It’s been more than a month since the crucial event in political life of Moldova took place – the February parliament elections. The elections define the future development of the country, which is a parliamentary republic.
This small Eastern European state (the size of Maryland) emerged on political map after the collapse of the Soviet Union in 1991, but it still hasn’t figured out its trajectory or its foreign policy, while its population continues to suffer from poverty.The average monthly salary in the economy is 300 EUR (2018), GDP of Moldova is $11.435 billion (139th in the world, 2018). Agriculture and services are key sectors of the economy, which is plagued by corruption. There was a famous case in 2014 when $1billion (then 12% of GDP) was stolen from the budget.
A decade ago the local Communist Party lost control of the political steering wheel when president Voronin was forced out by street protesters supported from abroad in 2009. Today, the political landscape of the Republic is shaped by four main political parties: PSRM (socialists), PDM (democrats), ACUM (liberals), SOR (eurosceptics).
The results of those elections were rather uncertain. All of the competing parties simultaneously won and all of them lost the elections. None of the parties that are currently represented in the main legislative body possesses a sufficient number of representatives to form its own government, not even the Socialists who received the most votes. The only possible solution in a such situation is to create a parliamentary inter-party coalition, but the parties are far from reaching a compromise. It looks like the start of a new parliamentary crisis is under way.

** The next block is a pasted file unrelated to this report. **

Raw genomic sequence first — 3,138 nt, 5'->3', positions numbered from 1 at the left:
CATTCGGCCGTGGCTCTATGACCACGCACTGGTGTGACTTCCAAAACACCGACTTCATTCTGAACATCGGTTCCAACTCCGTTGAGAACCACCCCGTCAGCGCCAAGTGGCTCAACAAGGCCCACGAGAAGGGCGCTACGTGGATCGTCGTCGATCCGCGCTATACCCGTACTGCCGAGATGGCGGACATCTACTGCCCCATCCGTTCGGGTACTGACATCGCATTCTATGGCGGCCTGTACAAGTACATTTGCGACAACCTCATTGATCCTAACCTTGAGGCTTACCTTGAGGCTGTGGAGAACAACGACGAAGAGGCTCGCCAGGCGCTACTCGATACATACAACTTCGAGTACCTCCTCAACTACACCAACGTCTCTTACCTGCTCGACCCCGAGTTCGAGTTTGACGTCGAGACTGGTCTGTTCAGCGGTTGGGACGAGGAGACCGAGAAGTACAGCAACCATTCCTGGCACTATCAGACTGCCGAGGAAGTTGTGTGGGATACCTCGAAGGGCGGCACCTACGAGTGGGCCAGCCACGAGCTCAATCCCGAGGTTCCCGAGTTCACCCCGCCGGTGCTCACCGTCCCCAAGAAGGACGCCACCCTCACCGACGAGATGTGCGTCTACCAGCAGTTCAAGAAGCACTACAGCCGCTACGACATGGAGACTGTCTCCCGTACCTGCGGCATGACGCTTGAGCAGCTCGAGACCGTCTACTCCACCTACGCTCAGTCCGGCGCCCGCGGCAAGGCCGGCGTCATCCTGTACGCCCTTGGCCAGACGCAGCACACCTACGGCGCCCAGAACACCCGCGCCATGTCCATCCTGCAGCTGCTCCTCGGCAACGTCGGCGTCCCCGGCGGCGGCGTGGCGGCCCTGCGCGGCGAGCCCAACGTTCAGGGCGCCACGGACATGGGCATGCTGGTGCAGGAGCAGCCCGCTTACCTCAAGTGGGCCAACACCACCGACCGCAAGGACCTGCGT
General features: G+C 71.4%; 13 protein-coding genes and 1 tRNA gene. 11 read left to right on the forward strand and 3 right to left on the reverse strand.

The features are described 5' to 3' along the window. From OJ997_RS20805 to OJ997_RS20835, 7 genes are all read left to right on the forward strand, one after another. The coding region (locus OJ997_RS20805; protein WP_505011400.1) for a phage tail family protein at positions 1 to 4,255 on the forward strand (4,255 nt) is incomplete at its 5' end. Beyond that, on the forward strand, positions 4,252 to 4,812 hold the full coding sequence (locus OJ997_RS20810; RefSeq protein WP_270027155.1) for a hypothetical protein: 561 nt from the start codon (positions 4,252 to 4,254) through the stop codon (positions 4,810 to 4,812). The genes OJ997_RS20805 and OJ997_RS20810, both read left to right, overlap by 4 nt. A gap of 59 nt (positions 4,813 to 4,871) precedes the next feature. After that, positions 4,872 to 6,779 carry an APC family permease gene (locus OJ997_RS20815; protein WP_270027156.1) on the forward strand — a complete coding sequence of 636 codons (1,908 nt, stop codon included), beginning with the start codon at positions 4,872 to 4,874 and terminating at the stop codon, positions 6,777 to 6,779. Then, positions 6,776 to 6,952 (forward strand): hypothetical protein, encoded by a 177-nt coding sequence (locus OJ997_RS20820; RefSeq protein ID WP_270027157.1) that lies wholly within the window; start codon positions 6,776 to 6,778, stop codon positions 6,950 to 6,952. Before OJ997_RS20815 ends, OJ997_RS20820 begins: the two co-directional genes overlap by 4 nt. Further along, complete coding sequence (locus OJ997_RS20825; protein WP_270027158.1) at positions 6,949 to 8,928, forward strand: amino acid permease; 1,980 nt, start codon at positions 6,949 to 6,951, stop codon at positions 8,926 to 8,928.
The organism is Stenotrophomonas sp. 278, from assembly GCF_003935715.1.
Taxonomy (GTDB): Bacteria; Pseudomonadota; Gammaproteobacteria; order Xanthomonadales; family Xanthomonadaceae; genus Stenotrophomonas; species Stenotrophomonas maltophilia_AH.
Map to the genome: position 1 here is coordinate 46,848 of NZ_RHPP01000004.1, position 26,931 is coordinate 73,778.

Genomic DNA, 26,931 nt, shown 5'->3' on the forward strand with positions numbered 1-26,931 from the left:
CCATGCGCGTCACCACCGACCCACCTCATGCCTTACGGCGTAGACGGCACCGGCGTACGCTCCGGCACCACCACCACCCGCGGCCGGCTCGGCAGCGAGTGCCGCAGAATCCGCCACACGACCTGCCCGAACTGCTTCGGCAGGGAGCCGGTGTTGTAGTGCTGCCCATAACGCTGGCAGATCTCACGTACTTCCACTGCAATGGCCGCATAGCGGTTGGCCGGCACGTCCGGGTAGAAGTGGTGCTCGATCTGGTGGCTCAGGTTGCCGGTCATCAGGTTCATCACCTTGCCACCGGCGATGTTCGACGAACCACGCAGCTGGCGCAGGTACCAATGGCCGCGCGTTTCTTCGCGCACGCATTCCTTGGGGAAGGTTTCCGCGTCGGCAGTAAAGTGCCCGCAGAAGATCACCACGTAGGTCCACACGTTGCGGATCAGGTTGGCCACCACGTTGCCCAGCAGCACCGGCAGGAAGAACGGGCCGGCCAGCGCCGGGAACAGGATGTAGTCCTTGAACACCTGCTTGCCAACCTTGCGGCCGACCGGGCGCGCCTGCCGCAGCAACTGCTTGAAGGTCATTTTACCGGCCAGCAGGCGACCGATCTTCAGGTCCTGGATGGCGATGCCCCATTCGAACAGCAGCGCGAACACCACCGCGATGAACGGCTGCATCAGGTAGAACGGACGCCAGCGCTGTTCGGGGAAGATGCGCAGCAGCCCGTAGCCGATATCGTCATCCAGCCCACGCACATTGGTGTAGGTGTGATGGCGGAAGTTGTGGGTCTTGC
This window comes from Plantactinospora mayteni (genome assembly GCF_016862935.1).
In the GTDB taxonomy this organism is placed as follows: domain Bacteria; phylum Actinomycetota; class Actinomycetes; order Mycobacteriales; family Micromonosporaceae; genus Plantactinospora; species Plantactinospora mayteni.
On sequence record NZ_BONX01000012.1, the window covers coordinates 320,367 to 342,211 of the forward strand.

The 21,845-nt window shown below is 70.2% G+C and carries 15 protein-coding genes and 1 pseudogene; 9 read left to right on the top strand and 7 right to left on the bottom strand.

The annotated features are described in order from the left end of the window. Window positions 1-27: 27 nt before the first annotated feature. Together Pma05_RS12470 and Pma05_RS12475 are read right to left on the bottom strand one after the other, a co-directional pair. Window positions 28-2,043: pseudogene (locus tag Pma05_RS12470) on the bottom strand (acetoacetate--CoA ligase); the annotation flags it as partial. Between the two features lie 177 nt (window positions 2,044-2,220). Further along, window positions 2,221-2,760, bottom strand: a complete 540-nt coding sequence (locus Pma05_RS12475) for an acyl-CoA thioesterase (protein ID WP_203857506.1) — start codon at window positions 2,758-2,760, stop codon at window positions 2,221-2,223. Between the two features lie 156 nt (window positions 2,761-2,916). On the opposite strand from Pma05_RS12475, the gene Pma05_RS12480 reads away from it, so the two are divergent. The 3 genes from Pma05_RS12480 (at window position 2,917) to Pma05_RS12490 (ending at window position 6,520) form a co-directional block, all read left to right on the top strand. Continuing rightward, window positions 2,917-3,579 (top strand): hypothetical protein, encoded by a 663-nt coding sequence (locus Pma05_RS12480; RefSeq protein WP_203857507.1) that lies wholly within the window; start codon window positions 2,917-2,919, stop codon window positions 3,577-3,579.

Nevertheless, those who are in power today seem not to worry about the coming political impasse. The prime-minister Pavel Philip (concurrently PDM party vice-president) reassures: “Delaying negotiations on forming coalition is not going to weaken the government”, he explains: “inasmuch as the state secretaries will be conducting their duties properly …They continue working like nothing has happened in Moldova, appointment of new ministers doesn’t matter…”. This might sound reassuring in any other European country. Yet this phrase has an ambiguous even ominous meaning in Moldova.
It’s not a secret that in Europe Moldova is called “captured state”.The majority of Moldavian citizens agree with this unpleasant definition. Everybody in the republic knows who controls government institutions, which is why Vlad Plahotniuc, a powerful oligarch has the nickname “Puppet master”. His party PDM is running the country today.
Hardly surprising, that PDM representative Pavel Philip does not bother about the ongoing parliamentary chaos. In fact, the longer there is no new government the longer the current government will exist. In the meantime, experts believe that in case of any coalition scenario Plahotniuc will come out a winner again, as a coalition is possible only in alliance with PDM. Consequently parliamentary elections do not affect Moldavian political life de facto…
Thus, not only insiders realize the irony of the phrase “captured state,” emphasizing that the state secretaries (appointed with the consent of “Puppet master”) fulfill their duties like nothing has happened.
Роман Арделяну <firstname.lastname@example.org>